- Communicate technical information effectively, both orally and in writing.
- Recognize the social, professional, cultural, and ethical issues involved in the use of computer technology and give them due consideration in decision making.
For more information, visit our website at http://cse.MiamiOH.edu.
If you excel in your studies, you may qualify for the University Honors Program or the program for Honors in Computer Science and Software Engineering. As a senior in these programs, you will have the opportunity to work closely with the faculty on research projects of interest.
All courses in chemistry, physics, biology, mathematics, statistics and those in the College of Engineering and Computing (CPB, CSE, ECE, EGM, MME, CEC) that are used to fulfill requirements of the major, must be taken for a grade.
|ECO 201||Principles of Microeconomics||3|
|or ECO 202||Principles of Macroeconomics|
|ENG 313||Technical Writing||3|
|STC 135||Principles of Public Speaking||3|
|or STC 231||Small Group Communication|
|MTH 151||Calculus I||5|
|MTH 231||Elements of Discrete Mathematics||3|
|or MTH 331||Proof: Introduction to Higher Mathematics|
|STA 301||Applied Statistics||3-4|
|or STA 261||Statistics|
|or ECE 345||Applied Probability and Statistics for Engineers|
|Take three of the following:|
|Introduction to Statistical Modeling|
|Statistical Monitoring and Design of Experiments|
|Advanced Data Visualization|
|Introduction to Bayesian Statistics|
|Survey Sampling in Business|
|Experimental Design Methods|
|Introduction to Linear Algebra|
|Foundations of Geometry|
|Introduction to Abstract Algebra|
|Combinatorial Designs and Coding Theory|
|Game Theory and Related Topics|
|Theory and Applications of Graphs|
|Topics in Mathematical Finance|
|Natural Science Electives||8-10|
Select two of the following six options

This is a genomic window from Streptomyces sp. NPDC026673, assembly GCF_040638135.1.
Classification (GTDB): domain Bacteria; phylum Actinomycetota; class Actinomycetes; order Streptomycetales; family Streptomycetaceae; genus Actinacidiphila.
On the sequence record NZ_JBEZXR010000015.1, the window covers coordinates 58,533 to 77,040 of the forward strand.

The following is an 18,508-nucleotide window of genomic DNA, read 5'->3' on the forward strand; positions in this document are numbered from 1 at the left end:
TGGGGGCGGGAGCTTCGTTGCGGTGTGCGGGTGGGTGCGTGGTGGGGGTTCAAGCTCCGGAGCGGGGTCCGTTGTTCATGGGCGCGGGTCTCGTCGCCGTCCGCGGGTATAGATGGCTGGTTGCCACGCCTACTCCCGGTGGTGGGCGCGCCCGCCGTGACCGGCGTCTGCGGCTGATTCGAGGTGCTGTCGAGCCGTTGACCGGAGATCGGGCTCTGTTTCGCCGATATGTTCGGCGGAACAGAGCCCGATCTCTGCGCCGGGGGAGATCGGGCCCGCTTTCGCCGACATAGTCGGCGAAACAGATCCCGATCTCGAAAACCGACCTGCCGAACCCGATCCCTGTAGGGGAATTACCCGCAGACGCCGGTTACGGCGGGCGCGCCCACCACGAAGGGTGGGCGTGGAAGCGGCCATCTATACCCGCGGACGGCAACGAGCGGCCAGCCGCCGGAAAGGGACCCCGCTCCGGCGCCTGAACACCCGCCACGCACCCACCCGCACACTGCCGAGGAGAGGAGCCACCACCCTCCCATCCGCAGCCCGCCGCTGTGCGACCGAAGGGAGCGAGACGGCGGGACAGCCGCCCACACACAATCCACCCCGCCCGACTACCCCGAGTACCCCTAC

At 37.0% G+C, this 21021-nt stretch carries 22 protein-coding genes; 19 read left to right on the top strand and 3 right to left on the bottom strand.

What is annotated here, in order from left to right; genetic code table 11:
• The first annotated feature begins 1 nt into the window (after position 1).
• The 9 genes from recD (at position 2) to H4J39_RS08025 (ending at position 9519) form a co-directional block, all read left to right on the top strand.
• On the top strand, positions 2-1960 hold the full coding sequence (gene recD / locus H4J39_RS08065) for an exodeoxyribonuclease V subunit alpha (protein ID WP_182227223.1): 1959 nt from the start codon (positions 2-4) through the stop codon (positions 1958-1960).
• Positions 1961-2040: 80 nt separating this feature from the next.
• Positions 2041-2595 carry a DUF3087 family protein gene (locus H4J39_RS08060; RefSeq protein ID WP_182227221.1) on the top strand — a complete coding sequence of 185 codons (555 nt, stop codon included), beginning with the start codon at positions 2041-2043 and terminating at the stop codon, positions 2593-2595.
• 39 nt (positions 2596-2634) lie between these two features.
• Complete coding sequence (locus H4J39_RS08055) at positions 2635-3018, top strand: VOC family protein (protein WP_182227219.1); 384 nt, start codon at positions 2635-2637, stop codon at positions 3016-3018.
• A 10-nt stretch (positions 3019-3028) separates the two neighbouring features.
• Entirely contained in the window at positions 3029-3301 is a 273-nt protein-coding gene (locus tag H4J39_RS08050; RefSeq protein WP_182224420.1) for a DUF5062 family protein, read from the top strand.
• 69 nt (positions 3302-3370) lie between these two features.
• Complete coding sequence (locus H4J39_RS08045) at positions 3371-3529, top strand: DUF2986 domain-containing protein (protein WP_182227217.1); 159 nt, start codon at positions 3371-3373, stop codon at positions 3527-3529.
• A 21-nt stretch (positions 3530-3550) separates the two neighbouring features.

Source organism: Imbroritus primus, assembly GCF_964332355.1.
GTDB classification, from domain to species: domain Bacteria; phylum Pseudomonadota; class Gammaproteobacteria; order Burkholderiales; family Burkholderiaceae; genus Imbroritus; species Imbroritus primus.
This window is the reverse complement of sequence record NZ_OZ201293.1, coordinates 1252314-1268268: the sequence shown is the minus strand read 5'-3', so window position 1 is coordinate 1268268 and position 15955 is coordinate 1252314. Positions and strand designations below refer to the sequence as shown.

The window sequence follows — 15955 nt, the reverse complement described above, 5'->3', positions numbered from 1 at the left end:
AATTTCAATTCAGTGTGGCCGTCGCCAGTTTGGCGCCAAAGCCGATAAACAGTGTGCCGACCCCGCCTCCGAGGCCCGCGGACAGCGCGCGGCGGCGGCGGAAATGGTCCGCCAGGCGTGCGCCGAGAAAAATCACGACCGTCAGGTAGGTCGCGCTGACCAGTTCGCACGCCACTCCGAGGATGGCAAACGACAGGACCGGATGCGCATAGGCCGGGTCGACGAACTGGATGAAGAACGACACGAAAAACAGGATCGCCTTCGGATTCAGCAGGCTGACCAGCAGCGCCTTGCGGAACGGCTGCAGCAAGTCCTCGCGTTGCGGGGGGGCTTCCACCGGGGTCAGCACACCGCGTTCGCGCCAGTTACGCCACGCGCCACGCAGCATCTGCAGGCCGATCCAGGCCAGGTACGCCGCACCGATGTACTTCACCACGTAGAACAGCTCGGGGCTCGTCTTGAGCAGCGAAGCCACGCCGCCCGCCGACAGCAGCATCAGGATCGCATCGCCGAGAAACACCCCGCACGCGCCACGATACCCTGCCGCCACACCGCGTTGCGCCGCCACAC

|Biological Concepts: Ecology, Evolution, Genetics, and Diversity|
|Biological Concepts: Structure, Function, Cellular, and Molecular Biology|
and College Chemistry Laboratory
and College Chemistry Laboratory
|General Physics with Laboratory I|
|General Physics with Laboratory II|
|Mathematics/Statistics/Science Elective 1||3-5|
|Select one additional course from one of the following|
Any of the above Mathematics/Statistics Electives
Any of the above Natural Science Electives
Any Global Miami Plan Natural Science (MPF IV A or IV B)
|Software Engineering Core|
|CEC 101||Computing, Engineering & Society||1|
|CSE 102||Introduction to Computing and Engineering (or equivalent)||3|
|CSE 174||Fundamentals of Programming and Problem Solving||3|
|CSE 201||Introduction to Software Engineering||3|
|CSE 211||Software Construction||3|
|CSE 212||Software Engineering for User Interface and User Experience Design||3|
|CSE/CIT 262||Technology, Ethics, and Global Society||3|
|CSE 271||Object-Oriented Programming||3|
|CSE 274||Data Abstraction and Data Structures||3|
|CSE 278||Systems I: Introduction to Systems Programming||3|
|CSE 311||Software Architecture and Design||3|
|CSE 321||Software Quality Assurance and Testing||3|
|CSE 322||Software Requirements||3|
|CSE 383||Client Server Programming||3|
|ISA 406||IT Project Management||3|
|CSE 448||Senior Design Project 2||2|
|CSE 449||Senior Design Project 2||2|
Complete an area of specialization 3
|Total Credit Hours||99-105|
Software engineering majors are required to take at least 32 hours of mathematics, statistics, and natural science courses. Mathematics courses must be selected from courses at or beyond MTH 151.
See the department for a list of specialization areas or consult with your faculty advisor to define a custom specialization area.